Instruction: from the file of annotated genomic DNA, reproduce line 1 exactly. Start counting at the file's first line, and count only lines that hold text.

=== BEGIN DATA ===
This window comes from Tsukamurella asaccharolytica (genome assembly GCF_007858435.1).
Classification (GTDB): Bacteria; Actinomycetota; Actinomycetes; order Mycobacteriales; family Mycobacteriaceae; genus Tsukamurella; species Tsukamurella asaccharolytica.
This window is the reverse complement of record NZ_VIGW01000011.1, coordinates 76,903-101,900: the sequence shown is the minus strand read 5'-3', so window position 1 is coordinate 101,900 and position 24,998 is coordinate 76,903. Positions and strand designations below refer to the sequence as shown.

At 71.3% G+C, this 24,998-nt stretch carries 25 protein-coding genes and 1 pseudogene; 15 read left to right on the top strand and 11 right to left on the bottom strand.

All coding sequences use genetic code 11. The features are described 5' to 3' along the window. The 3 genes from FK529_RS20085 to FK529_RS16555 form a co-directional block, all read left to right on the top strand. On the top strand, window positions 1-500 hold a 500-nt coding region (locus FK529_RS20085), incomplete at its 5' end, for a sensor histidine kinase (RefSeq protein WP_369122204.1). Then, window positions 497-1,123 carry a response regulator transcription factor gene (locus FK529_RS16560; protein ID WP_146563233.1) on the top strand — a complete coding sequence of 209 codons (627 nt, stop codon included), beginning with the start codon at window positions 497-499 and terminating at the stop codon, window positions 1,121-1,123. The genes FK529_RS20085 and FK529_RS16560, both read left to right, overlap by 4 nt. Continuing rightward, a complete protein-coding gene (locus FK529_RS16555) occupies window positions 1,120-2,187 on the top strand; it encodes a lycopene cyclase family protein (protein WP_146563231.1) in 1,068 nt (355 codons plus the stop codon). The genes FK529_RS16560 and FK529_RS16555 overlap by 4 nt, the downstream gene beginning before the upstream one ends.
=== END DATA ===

This window comes from Tsukamurella asaccharolytica (genome assembly GCF_007858435.1).